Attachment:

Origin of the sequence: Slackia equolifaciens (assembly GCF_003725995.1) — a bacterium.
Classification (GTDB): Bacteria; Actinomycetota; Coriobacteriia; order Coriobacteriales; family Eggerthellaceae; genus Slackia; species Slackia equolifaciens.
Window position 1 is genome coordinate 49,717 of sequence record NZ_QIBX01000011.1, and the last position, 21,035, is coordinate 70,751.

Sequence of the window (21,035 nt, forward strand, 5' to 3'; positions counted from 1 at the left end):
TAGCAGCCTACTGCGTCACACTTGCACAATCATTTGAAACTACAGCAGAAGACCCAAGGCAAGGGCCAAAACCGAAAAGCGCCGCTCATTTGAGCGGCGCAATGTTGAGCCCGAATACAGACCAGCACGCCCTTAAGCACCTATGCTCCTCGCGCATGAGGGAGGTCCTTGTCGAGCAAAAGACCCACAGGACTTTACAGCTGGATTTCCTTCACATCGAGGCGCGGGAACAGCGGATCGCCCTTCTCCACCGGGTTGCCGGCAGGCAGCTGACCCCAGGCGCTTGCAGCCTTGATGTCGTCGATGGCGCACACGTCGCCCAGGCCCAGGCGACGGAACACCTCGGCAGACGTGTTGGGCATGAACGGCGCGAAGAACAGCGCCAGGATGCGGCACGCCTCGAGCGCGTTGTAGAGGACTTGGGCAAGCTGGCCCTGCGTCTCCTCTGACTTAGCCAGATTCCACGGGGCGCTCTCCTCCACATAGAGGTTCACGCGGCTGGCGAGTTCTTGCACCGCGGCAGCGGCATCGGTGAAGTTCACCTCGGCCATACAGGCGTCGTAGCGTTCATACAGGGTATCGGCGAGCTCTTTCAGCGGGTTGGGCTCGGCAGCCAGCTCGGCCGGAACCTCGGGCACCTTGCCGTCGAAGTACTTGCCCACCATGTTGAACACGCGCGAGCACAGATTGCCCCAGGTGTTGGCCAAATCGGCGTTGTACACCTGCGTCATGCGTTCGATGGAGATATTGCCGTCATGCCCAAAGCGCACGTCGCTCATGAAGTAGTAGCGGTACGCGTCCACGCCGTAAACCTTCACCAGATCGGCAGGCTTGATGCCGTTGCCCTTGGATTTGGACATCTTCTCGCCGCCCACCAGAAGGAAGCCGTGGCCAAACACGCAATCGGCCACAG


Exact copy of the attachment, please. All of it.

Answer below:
Origin of the sequence: Slackia equolifaciens (assembly GCF_003725995.1) — a bacterium.
Classification (GTDB): Bacteria; Actinomycetota; Coriobacteriia; order Coriobacteriales; family Eggerthellaceae; genus Slackia; species Slackia equolifaciens.
Window position 1 is genome coordinate 49,717 of sequence record NZ_QIBX01000011.1, and the last position, 21,035, is coordinate 70,751.

Sequence of the window (21,035 nt, forward strand, 5' to 3'; positions counted from 1 at the left end):
TAGCAGCCTACTGCGTCACACTTGCACAATCATTTGAAACTACAGCAGAAGACCCAAGGCAAGGGCCAAAACCGAAAAGCGCCGCTCATTTGAGCGGCGCAATGTTGAGCCCGAATACAGACCAGCACGCCCTTAAGCACCTATGCTCCTCGCGCATGAGGGAGGTCCTTGTCGAGCAAAAGACCCACAGGACTTTACAGCTGGATTTCCTTCACATCGAGGCGCGGGAACAGCGGATCGCCCTTCTCCACCGGGTTGCCGGCAGGCAGCTGACCCCAGGCGCTTGCAGCCTTGATGTCGTCGATGGCGCACACGTCGCCCAGGCCCAGGCGACGGAACACCTCGGCAGACGTGTTGGGCATGAACGGCGCGAAGAACAGCGCCAGGATGCGGCACGCCTCGAGCGCGTTGTAGAGGACTTGGGCAAGCTGGCCCTGCGTCTCCTCTGACTTAGCCAGATTCCACGGGGCGCTCTCCTCCACATAGAGGTTCACGCGGCTGGCGAGTTCTTGCACCGCGGCAGCGGCATCGGTGAAGTTCACCTCGGCCATACAGGCGTCGTAGCGTTCATACAGGGTATCGGCGAGCTCTTTCAGCGGGTTGGGCTCGGCAGCCAGCTCGGCCGGAACCTCGGGCACCTTGCCGTCGAAGTACTTGCCCACCATGTTGAACACGCGCGAGCACAGATTGCCCCAGGTGTTGGCCAAATCGGCGTTGTACACCTGCGTCATGCGTTCGATGGAGATATTGCCGTCATGCCCAAAGCGCACGTCGCTCATGAAGTAGTAGCGGTACGCGTCCACGCCGTAAACCTTCACCAGATCGGCAGGCTTGATGCCGTTGCCCTTGGATTTGGACATCTTCTCGCCGCCCACCAGAAGGAAGCCGTGGCCAAACACGCAATCGGCCACAG